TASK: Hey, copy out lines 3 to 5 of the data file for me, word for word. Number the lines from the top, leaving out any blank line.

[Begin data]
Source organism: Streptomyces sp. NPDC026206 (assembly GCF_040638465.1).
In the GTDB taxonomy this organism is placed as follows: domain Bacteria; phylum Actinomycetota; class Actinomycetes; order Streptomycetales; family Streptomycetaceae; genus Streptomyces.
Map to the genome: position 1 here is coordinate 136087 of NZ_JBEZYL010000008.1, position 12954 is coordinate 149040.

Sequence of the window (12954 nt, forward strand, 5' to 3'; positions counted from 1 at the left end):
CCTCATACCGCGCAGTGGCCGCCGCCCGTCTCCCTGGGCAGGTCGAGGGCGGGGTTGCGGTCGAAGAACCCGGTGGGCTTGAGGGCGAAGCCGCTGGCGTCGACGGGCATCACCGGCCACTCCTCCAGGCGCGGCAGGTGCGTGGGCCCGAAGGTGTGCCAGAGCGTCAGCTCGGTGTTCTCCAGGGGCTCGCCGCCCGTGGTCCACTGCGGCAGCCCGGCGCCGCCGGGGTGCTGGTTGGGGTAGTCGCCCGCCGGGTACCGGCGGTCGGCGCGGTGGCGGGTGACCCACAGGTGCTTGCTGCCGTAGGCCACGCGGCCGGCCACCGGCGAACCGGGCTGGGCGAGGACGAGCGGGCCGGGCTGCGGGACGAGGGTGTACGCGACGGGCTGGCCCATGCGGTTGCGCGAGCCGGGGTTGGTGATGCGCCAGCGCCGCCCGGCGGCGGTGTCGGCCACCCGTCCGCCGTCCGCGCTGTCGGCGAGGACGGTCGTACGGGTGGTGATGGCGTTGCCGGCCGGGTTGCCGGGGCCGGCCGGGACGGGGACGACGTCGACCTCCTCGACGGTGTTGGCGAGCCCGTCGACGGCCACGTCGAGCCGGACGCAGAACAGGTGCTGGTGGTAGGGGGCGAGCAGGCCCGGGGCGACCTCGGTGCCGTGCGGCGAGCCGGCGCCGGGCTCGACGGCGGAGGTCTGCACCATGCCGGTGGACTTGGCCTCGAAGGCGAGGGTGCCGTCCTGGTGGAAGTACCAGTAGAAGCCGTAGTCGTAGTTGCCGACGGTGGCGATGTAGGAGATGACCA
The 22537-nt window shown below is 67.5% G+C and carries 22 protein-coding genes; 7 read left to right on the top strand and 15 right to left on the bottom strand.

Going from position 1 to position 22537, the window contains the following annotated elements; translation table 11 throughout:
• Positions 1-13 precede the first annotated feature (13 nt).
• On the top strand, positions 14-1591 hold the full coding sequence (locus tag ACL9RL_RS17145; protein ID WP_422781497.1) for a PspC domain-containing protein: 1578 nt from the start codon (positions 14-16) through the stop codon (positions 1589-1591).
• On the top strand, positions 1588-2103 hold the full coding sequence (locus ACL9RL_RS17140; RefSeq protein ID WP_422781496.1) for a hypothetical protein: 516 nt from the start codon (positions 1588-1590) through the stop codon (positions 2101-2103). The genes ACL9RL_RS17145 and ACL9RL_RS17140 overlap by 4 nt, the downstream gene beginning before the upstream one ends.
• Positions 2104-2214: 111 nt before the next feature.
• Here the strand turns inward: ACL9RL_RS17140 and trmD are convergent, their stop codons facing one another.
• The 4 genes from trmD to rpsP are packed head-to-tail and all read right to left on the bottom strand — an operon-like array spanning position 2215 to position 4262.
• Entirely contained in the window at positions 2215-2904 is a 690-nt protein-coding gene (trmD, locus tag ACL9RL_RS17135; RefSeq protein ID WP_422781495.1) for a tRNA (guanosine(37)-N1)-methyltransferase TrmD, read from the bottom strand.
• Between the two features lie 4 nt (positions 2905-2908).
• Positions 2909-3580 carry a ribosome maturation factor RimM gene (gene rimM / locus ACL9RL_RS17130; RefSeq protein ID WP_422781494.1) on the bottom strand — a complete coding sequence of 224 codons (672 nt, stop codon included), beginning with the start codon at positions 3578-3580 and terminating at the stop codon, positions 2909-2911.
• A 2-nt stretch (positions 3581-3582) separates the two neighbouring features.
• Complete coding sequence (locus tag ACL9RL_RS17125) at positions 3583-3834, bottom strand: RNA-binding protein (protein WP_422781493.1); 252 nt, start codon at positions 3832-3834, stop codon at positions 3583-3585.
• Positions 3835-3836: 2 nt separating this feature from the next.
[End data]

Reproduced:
Map to the genome: position 1 here is coordinate 136087 of NZ_JBEZYL010000008.1, position 12954 is coordinate 149040.

Sequence of the window (12954 nt, forward strand, 5' to 3'; positions counted from 1 at the left end):
CCTCATACCGCGCAGTGGCCGCCGCCCGTCTCCCTGGGCAGGTCGAGGGCGGGGTTGCGGTCGAAGAACCCGGTGGGCTTGAGGGCGAAGCCGCTGGCGTCGACGGGCATCACCGGCCACTCCTCCAGGCGCGGCAGGTGCGTGGGCCCGAAGGTGTGCCAGAGCGTCAGCTCGGTGTTCTCCAGGGGCTCGCCGCCCGTGGTCCACTGCGGCAGCCCGGCGCCGCCGGGGTGCTGGTTGGGGTAGTCGCCCGCCGGGTACCGGCGGTCGGCGCGGTGGCGGGTGACCCACAGGTGCTTGCTGCCGTAGGCCACGCGGCCGGCCACCGGCGAACCGGGCTGGGCGAGGACGAGCGGGCCGGGCTGCGGGACGAGGGTGTACGCGACGGGCTGGCCCATGCGGTTGCGCGAGCCGGGGTTGGTGATGCGCCAGCGCCGCCCGGCGGCGGTGTCGGCCACCCGTCCGCCGTCCGCGCTGTCGGCGAGGACGGTCGTACGGGTGGTGATGGCGTTGCCGGCCGGGTTGCCGGGGCCGGCCGGGACGGGGACGACGTCGACCTCCTCGACGGTGTTGGCGAGCCCGTCGACGGCCACGTCGAGCCGGACGCAGAACAGGTGCTGGTGGTAGGGGGCGAGCAGGCCCGGGGCGACCTCGGTGCCGTGCGGCGAGCCGGCGCCGGGCTCGACGGCGGAGGTCTGCACCATGCCGGTGGACTTGGCCTCGAAGGCGAGGGTGCCGTCCTGGTGGAAGTACCAGTAGAAGCCGTAGTCGTAGTTGCCGACGGTGGCGATGTAGGAGATGACCA